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Posers and Puzzles

Posers and Puzzles

  1. 20 Jun '08 15:34 / 1 edit
    The vertices of a polygon are labeled with real numbers, the sum of which is positive. At any time, you may change the sign of a negative label, but then the new value is subtracted from both neighbors' values.
    Example: if three consecutive labels are 1, -2, 0, then you may change in one move the -2 to 2, the 1 to -1 and the 0 to -2.
    Prove that:
    1. No matter which labels are flipped, the process will terminate after finitely many flips, when all labels will be non-negative. The process cannot go on forever.
    2. Moreover, for given initial labels, the process terminates in exactly the same number of moves regardless of choices.
    3. The final configuration is independent of choices as well.
  2. 20 Jun '08 16:41 / 1 edit
    Let S be the sum of the numbers on all vertices. Suppose we flip a the vertices a, -b and c, where -b is negative. The new values are now a-b, b and c-b. Let k be the sum of all the vertices not inculding a, b and c. Before out flip, the sum S=a+b+c+k. After the flip the sum S1=a-b+c+k. Clearly S1 < S as b is strictly less than 0.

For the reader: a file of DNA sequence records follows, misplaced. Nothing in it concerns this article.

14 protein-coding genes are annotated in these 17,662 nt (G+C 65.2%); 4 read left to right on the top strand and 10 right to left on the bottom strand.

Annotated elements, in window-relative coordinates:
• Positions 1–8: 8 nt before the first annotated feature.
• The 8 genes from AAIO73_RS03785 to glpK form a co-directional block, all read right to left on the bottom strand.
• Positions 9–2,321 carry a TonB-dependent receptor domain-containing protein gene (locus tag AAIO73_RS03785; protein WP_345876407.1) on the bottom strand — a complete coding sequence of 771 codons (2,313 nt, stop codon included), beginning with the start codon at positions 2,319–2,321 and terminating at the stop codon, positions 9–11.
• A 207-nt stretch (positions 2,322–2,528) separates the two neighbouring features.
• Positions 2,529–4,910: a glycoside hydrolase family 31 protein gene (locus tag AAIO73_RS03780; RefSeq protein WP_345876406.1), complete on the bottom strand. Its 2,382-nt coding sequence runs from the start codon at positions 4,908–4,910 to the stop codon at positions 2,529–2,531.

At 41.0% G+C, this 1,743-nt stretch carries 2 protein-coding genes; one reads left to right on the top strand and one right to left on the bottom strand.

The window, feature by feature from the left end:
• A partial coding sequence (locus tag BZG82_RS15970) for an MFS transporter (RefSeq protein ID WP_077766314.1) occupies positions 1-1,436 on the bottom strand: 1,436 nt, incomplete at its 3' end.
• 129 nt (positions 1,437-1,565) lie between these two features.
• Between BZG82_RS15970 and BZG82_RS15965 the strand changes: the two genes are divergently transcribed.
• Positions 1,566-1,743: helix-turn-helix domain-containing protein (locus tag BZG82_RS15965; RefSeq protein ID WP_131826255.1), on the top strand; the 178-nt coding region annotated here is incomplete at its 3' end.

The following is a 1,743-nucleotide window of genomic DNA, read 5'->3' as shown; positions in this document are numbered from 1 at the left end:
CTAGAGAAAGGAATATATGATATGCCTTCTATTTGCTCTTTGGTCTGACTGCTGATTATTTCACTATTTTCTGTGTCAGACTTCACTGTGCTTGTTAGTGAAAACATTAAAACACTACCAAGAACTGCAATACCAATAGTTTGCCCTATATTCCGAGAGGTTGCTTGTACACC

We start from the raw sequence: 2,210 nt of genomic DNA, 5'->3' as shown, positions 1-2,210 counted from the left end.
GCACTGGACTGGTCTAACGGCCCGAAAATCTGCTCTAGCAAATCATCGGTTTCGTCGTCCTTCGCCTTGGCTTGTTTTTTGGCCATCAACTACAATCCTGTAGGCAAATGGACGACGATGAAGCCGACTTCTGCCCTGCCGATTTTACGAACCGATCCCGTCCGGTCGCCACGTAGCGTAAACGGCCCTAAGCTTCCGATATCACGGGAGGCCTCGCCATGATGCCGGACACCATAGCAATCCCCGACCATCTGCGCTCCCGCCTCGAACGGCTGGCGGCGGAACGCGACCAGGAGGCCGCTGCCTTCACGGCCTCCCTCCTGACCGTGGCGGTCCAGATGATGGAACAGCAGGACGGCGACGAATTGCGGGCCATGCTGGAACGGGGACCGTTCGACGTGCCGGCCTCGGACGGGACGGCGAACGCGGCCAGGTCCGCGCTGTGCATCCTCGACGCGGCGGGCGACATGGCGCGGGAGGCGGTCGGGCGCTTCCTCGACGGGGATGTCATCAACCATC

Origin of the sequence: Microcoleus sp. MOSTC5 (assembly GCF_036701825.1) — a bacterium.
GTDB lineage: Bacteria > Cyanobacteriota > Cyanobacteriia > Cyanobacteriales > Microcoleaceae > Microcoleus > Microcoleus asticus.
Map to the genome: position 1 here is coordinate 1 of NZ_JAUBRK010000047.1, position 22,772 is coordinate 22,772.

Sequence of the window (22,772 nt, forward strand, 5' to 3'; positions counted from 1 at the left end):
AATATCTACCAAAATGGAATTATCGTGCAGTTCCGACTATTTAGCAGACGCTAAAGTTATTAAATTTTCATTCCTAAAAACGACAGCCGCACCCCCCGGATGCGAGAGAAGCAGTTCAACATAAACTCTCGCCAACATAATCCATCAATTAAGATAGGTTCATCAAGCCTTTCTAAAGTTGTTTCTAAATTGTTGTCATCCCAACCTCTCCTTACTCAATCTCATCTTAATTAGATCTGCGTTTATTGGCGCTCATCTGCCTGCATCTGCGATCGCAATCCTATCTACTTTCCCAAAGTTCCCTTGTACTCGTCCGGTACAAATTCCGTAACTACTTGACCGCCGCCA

Therefore, after every flip, the sum S decreases. Since there are only a finite number of possible sums S, S will eventually be able to decrease no further, meaning no furthur moves are possible.

    EDIT: Um... are there only a finite number of possible S? Hm... I'm sure that's true, but how to prove it?
  3. 20 Jun '08 19:32
    Originally posted by Dejection
    Let S be the sum of the numbers on all vertices. Suppose we flip a the vertices a, -b and c, where -b is negative. The new values are now a-b, b and c-b. Let k be the sum of all the vertices not inculding a, b and c. Before out flip, the sum S=a+b+c+k. After the flip the sum S1=a-b+c+k. Clearly S1 < S as b is strictly less than 0.
    Surely the sum both before and after is a - b + c + k?
  4. 20 Jun '08 23:14
    You're right, of course. Silly me.
  5. 21 Jun '08 02:21 / 1 edit
    Um. Are you sure that it is always finite? It seems that you can make the number of moves as large as you want, by having three vertices n+1, -n and 0. This takes 2n moves to become 1, 0, 0.

    EDIT: Oh of course. Arbitrarily large is not the same as infinitely large. Hm...